Law Commission Response To Gordon Copeland
31 October 2007
Gordon Copeland MP
Dear Mr Copeland
Your press release dated 30 October – “Provocation a justifiable defence”
Your press release earlier this week, in defence of provocation law, contained a number of inaccuracies. I am writing to correct those errors, and to briefly explain why the Law Commission is, as you put it, “pushing the issue”. A considerably fuller explanation can, of course, be located in our published report: The Partial Defence of Provocation (NZLC R98) www.lawcom.govt.nz .
Some of the errors to which I have referred are trivial; others are fundamental. To begin with the minor matters: according to your statement, “the Law Society says provocation has only been successful in four out of 81 cases over four years”; the statement subsequently refers to “a tiny number of successful defence cases using provocation – two battered woman [sic], and two men after unwelcome homosexual advances”. The statistics to which you refer are in fact drawn from our own case study, of all Auckland and Wellington murder files between 2001 and 2005: see further Appendix A of our report. This was thus a five-year period; it did not involve the Law Society; and there were four successful cases out of 81 in our sample (which, according to Ministry of Justice figures, comprised approximately 45 percent of the equivalent national total). As regards the nature of the successful cases, there was in fact only one battered woman, and two “homosexual advance” cases; the remaining defendant, Mr Simpson, killed his elderly terminally ill mother.
Your thinly disguised aspersions, to the effect that the Law Commission has been unnecessarily proactive and impetuous on this issue, are also incorrect. As President, it would not normally behove me to call attention to such matters, but on this occasion, I am pleased to be able to report that two differently constituted Law Commissions have considered this partial defence twice (in 2001 and 2007), and recommended its repeal on both occasions; furthermore, the publication of our latest report completes a reference that has been on our books for nearly four years. Furthermore, in the three decades that have elapsed since the Criminal Law Reform Committee first reported on this matter in 1976, four other NZ law reform bodies have independently arrived at the same conclusion. We are thus not alone in our views; nor are we acting suddenly.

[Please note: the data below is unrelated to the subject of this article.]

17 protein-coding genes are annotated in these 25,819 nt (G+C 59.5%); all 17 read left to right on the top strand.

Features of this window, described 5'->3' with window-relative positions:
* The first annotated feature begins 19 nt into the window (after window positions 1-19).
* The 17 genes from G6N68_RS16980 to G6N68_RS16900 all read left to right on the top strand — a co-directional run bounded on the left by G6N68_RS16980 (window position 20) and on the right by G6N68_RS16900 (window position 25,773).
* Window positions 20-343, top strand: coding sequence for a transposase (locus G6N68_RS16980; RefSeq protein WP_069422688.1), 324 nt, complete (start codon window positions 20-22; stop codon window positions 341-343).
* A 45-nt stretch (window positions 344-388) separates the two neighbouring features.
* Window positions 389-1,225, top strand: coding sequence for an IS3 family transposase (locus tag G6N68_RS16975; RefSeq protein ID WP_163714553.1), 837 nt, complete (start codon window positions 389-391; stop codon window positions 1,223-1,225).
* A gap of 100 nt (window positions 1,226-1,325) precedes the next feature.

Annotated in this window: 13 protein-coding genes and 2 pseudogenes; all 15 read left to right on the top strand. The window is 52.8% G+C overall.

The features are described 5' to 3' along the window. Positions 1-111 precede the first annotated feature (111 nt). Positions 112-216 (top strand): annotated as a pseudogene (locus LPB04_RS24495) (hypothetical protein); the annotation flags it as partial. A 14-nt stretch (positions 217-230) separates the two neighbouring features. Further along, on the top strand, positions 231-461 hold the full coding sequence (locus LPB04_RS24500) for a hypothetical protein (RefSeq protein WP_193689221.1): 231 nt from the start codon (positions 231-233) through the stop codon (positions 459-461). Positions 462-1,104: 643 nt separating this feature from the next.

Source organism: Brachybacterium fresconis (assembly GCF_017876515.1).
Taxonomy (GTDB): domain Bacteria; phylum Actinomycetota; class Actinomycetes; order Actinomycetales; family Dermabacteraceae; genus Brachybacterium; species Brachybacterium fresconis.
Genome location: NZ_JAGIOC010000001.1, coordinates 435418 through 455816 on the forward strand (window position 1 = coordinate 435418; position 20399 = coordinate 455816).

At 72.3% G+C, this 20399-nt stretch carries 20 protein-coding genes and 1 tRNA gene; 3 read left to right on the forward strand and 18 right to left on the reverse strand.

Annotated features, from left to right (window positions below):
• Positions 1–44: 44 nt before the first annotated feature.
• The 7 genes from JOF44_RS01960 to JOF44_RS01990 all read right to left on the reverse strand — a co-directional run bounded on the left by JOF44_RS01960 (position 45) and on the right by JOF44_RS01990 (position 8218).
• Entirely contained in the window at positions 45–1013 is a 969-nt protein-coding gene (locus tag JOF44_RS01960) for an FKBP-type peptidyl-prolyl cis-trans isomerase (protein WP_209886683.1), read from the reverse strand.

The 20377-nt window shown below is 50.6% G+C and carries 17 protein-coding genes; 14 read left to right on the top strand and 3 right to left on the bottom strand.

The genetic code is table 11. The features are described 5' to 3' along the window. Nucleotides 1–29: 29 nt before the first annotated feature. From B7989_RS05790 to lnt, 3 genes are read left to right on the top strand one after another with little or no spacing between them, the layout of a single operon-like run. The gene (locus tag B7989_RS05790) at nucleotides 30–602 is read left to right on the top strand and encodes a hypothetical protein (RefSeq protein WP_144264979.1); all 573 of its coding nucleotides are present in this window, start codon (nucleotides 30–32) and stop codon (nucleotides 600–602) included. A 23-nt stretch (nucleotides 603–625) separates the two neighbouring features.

Notwithstanding your views expressed to the contrary, provocation patently has not “worked in the past”. Our reasons for recommending the repeal of this archaic defence have very little to do with the small numbers relying on the defence, and the nature of the successful cases. They have a great deal to do with the trouble that it has caused trial and appellate courts, in every jurisdiction, and its redundancy in a legal environment that includes discretionary sentencing for murder. Furthermore, history demonstrates the impossibility of attempting to reform it.
Finally, I note that you may find yourself in a minority with your assertion that there is “no need for change”. Clearly, not everyone supports repeal. The criminal defence bar, in particular, is strongly opposed to this remedy. However, virtually everyone, including the defence bar, agrees that reform of some sort is required.